Dollar through the roof
Anyone with a business sense could see it coming. The dollar valued at Rs150 before the next budget. We are pretty close. And in spite of a committee formed to stem the tide, it may happen in a day or two. Yesterday, the value of the US dollar against the rupee touched another all-time high for the second consecutive day, reaching Rs148.
The IMF has already spoken of a market-determined exchange rate and the financial markets have reacted negatively to it. Businesses and stock markets are already wary of the undisclosed conditions agreed between the IMF authorities and the government.
In the past the PML-N government was alleged to have kept the dollar artificially down against the rupees, the question is, as Pakistan is going to allow the market to determine the currency valuation, where the greenback could possibly go from here?
Earlier during the Asad Umar’s time as finance minister, there was a crackdown against currency dealers suspected of hoarding on dollars. This time around, it is hoped the government shall be a bit more innovative in its approach in dealing with the crisis.
Exchange Companies Association of Pakistan representative in a meeting with the prime minister suggested there was no shortage of foreign exchange in Pakistan but it required proper management, saying during the last 23 years $160 billion flew out of the country, an amount far bigger than the country’s total foreign debt.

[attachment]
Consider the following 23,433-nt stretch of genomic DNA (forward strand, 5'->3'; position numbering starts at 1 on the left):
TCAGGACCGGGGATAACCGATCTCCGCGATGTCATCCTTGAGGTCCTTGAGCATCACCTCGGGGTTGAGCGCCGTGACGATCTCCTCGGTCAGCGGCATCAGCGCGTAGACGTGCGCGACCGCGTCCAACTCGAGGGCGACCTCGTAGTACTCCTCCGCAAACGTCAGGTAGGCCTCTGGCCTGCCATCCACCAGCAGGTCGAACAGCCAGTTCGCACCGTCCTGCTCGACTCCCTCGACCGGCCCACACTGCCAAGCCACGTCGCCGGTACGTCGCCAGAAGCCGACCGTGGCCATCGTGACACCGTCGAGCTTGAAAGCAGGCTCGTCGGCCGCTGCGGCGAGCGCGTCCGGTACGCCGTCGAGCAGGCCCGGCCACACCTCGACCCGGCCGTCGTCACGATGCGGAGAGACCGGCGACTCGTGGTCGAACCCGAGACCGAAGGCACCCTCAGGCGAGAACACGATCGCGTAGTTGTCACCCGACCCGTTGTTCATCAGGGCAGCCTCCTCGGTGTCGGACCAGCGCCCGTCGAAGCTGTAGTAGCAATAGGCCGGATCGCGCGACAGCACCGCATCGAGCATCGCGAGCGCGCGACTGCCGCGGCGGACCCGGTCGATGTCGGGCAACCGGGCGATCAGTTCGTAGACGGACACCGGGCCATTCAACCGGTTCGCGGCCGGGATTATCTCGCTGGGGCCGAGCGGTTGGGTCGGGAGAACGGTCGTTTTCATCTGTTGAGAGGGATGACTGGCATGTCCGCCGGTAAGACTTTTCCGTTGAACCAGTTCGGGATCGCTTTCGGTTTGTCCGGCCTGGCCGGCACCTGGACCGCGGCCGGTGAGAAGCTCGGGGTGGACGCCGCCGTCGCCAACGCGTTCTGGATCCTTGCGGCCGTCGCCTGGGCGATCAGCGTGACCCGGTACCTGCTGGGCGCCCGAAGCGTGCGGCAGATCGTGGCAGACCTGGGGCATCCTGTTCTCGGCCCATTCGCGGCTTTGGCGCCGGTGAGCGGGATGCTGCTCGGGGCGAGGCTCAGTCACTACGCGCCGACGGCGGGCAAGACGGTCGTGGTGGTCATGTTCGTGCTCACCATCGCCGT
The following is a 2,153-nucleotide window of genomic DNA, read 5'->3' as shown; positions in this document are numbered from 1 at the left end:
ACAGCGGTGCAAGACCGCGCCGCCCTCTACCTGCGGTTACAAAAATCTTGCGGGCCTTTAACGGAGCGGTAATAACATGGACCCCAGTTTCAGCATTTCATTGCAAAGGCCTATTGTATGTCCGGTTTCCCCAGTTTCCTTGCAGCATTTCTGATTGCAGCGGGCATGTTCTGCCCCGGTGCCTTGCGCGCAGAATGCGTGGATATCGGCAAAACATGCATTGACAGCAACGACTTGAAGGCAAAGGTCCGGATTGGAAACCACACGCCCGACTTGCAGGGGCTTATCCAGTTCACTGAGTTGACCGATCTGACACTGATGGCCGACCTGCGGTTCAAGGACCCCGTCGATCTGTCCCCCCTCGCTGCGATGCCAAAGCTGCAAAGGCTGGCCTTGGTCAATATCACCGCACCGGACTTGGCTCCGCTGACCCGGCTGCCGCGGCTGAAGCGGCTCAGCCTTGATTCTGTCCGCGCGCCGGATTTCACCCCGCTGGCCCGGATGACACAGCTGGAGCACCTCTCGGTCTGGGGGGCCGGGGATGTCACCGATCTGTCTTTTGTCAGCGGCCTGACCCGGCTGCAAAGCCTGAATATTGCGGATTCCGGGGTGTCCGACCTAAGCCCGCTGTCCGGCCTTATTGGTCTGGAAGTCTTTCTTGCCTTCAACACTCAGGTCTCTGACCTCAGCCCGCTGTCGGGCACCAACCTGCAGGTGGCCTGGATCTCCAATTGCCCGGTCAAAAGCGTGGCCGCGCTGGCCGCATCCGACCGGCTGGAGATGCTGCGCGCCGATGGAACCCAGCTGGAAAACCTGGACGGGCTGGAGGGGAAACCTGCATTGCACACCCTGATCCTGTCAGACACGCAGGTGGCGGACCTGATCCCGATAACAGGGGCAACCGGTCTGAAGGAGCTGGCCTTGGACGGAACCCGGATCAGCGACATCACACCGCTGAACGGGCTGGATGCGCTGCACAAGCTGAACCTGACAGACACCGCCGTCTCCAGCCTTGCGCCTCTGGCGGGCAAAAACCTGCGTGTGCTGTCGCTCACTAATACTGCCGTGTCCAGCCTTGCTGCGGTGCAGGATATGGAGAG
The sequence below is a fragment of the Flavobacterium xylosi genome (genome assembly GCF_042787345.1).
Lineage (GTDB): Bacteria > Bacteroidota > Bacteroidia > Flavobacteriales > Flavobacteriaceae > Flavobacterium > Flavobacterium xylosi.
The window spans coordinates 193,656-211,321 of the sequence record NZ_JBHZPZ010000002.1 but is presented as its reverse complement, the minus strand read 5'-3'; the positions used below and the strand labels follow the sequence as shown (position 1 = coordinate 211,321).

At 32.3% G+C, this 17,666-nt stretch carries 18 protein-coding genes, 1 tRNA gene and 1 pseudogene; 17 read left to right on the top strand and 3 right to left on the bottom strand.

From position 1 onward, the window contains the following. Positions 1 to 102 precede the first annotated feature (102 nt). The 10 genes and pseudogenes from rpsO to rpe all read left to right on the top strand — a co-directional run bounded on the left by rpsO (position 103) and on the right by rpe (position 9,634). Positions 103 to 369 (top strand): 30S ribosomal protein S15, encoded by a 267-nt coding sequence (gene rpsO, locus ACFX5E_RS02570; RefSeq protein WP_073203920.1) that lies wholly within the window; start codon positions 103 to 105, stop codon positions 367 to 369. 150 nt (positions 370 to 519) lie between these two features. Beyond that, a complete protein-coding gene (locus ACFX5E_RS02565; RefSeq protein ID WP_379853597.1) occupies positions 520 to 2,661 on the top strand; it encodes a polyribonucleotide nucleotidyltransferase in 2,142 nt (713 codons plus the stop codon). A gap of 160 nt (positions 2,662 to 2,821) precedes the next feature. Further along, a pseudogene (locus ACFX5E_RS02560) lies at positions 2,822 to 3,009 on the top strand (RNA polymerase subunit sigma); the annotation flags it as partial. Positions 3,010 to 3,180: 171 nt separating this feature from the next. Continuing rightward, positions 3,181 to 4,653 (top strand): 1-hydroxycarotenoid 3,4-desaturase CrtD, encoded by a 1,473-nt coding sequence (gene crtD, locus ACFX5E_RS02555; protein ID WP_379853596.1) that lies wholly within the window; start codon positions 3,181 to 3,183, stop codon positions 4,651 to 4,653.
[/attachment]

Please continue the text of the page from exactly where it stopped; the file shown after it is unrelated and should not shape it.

He further suggested checking the Afghan transit trade, a practice that is on from the past wherein local exporters bring money from Afghanistan, but do not deposit it in banks in Pakistan and instead send it to Dubai and other European countries. By checking this practice, $2bn could be injected into the local economy. He emphasized reducing the imports by banning import of those products which were produced in the country as well as bringing down the cap on travellers’ amount from 10 to $3,000.
The misplaced belief that depreciation of rupee can give a boost to exports should be put to rest as it while gives a temporary boost to the scant imports, it only jacks up inflation rate in the country. It is no substitute for economic growth. Conversely, Pakistan’s economy is heavily dependent on imports for even basic commodities. The depreciation of rupee raises import costs and ultimately brings more inflation. The debt servicing cost of foreign debt also becomes very high for the nation. The cost of setting up and running a business becomes heavy. This in return reduces production of goods and services, resulting in declining exports.
Thus the government needs to focus on managing resources and keeping a balance in the export and import sectors. The real way to maintain this balance is to increase productivity and subsidize select export items besides controlling imports to live within the means.